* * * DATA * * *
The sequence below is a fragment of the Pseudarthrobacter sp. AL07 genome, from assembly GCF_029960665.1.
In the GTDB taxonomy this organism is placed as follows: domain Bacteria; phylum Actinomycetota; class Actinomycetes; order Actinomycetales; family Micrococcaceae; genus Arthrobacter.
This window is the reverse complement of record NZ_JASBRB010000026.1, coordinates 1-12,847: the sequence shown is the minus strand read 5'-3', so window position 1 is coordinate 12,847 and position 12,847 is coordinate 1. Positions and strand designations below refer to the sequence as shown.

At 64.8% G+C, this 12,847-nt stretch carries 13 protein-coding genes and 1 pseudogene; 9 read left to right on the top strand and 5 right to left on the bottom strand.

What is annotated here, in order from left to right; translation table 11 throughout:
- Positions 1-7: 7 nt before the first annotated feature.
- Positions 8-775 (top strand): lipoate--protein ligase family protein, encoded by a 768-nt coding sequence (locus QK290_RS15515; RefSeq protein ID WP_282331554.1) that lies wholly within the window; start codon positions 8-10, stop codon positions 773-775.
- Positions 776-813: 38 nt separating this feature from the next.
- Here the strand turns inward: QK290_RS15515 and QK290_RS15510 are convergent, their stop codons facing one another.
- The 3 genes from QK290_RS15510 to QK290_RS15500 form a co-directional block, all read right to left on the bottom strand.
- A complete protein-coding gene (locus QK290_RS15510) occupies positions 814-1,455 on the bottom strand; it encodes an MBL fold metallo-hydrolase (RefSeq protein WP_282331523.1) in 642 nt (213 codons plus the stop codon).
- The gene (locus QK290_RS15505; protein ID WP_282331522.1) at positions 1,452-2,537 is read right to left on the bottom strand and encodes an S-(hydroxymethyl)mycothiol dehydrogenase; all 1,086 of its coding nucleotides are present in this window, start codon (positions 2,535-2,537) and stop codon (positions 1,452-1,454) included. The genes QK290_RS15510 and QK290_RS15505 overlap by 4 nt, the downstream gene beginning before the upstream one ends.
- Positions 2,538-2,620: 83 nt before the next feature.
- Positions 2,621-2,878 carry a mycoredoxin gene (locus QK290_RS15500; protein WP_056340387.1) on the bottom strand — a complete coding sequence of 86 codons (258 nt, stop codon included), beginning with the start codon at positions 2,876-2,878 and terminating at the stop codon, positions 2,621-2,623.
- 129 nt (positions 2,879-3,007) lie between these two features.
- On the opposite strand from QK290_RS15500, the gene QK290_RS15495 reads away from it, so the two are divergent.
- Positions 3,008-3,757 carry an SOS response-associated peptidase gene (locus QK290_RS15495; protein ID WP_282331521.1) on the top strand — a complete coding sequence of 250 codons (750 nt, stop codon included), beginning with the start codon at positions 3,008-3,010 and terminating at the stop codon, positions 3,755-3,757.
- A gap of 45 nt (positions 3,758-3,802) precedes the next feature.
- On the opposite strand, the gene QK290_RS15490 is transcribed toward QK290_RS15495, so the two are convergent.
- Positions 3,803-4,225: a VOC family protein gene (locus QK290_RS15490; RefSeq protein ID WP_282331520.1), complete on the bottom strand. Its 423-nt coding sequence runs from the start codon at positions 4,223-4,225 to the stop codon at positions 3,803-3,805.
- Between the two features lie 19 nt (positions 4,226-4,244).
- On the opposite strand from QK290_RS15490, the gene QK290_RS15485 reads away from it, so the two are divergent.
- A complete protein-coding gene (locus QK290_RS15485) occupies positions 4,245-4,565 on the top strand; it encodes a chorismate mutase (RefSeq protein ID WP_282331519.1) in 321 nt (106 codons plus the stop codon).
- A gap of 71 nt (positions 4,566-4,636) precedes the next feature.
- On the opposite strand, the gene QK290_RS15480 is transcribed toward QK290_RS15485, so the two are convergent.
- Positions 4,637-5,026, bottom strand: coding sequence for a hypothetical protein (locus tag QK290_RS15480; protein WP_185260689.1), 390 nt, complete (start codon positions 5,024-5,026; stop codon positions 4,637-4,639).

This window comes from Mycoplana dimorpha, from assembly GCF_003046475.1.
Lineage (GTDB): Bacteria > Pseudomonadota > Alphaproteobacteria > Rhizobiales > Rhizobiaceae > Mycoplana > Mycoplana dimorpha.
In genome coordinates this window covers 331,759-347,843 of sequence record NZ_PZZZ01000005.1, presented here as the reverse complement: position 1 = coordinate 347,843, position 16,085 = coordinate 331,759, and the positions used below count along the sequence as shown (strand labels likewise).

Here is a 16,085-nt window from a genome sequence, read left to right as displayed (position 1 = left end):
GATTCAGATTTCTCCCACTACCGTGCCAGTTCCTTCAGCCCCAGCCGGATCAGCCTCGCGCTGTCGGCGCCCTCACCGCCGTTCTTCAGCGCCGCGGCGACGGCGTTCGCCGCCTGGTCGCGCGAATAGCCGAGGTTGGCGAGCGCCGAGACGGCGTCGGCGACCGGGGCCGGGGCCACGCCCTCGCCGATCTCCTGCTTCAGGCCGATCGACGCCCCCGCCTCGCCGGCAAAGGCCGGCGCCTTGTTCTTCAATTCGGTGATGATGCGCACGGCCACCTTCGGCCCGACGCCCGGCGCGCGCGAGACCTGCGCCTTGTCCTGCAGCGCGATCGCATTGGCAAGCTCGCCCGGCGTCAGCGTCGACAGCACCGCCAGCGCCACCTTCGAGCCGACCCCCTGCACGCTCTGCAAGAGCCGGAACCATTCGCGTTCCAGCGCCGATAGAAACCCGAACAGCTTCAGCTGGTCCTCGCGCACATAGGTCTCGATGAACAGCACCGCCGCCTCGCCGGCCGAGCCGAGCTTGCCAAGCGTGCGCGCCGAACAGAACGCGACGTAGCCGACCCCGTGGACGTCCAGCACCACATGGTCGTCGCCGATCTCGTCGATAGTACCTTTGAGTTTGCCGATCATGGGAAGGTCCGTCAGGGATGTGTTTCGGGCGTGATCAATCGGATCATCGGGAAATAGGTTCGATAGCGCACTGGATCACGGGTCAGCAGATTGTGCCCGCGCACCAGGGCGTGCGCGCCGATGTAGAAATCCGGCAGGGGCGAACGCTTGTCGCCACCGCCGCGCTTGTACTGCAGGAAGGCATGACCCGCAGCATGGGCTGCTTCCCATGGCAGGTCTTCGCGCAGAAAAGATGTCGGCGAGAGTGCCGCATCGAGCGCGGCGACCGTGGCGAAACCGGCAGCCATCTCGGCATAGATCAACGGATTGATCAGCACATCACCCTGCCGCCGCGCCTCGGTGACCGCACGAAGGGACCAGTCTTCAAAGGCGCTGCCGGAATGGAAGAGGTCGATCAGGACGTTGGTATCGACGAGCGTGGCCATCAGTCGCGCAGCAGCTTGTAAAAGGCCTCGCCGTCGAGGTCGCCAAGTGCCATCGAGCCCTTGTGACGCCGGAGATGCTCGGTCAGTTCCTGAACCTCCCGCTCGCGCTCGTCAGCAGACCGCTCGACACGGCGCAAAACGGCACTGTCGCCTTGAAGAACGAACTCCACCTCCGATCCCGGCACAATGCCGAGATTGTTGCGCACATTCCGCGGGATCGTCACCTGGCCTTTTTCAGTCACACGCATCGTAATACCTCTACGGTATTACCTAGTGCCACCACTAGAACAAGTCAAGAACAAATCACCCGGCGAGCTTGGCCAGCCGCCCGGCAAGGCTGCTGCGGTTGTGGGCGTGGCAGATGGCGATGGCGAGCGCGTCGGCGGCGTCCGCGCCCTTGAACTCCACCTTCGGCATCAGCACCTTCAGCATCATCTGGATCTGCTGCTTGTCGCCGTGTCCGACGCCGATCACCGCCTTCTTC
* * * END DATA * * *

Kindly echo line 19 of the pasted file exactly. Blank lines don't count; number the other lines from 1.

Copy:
- On the opposite strand, the gene QK290_RS15490 is transcribed toward QK290_RS15495, so the two are convergent.